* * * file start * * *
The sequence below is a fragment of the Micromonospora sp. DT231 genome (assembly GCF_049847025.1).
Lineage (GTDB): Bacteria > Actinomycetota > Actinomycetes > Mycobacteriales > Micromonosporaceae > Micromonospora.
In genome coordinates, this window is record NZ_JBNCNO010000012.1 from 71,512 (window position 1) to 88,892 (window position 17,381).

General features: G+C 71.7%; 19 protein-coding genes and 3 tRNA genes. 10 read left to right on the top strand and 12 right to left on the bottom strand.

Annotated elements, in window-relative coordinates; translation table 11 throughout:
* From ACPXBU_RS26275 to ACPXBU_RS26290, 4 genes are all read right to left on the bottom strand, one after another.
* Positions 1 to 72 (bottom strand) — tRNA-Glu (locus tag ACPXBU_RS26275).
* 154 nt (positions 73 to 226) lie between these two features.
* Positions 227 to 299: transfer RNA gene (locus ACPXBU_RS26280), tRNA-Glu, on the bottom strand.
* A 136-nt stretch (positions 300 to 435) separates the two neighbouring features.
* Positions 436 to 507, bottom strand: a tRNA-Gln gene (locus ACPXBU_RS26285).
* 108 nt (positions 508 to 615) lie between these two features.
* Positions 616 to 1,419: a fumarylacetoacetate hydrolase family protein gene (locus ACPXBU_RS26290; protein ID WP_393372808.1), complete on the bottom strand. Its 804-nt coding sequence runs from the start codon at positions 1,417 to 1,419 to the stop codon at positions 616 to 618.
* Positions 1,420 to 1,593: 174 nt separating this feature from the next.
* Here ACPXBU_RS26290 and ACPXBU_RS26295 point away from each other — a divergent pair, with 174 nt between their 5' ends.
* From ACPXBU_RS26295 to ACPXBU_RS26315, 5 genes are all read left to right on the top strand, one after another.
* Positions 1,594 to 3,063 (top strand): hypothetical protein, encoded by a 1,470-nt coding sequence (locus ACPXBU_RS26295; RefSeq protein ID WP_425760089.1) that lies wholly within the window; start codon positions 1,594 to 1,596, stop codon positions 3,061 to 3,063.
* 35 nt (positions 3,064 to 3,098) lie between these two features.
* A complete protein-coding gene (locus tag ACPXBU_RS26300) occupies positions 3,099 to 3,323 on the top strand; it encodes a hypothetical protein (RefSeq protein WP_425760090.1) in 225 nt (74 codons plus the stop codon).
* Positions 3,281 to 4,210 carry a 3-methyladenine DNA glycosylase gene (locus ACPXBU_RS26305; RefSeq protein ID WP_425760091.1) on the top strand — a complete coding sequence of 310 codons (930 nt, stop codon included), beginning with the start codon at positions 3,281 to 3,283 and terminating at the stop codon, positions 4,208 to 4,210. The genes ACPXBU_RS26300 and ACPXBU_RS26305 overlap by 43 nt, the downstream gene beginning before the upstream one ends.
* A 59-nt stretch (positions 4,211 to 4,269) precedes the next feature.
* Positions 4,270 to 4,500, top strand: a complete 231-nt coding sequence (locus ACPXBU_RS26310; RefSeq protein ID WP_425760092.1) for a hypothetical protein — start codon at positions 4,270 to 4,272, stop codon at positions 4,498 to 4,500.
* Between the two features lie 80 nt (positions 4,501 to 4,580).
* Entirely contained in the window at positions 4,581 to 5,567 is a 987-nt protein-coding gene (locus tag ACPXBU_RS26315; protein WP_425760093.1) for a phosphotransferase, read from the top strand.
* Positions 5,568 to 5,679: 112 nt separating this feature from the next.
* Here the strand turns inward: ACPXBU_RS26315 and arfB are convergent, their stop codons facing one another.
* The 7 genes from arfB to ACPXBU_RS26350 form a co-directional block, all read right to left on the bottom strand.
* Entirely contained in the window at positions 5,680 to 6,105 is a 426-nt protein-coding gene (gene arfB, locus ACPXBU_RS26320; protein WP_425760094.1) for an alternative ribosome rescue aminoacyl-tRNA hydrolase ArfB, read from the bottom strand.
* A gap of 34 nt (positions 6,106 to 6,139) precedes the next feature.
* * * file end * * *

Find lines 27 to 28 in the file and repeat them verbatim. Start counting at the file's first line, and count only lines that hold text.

* The 7 genes from arfB to ACPXBU_RS26350 form a co-directional block, all read right to left on the bottom strand.
* Entirely contained in the window at positions 5,680 to 6,105 is a 426-nt protein-coding gene (gene arfB, locus ACPXBU_RS26320; protein WP_425760094.1) for an alternative ribosome rescue aminoacyl-tRNA hydrolase ArfB, read from the bottom strand.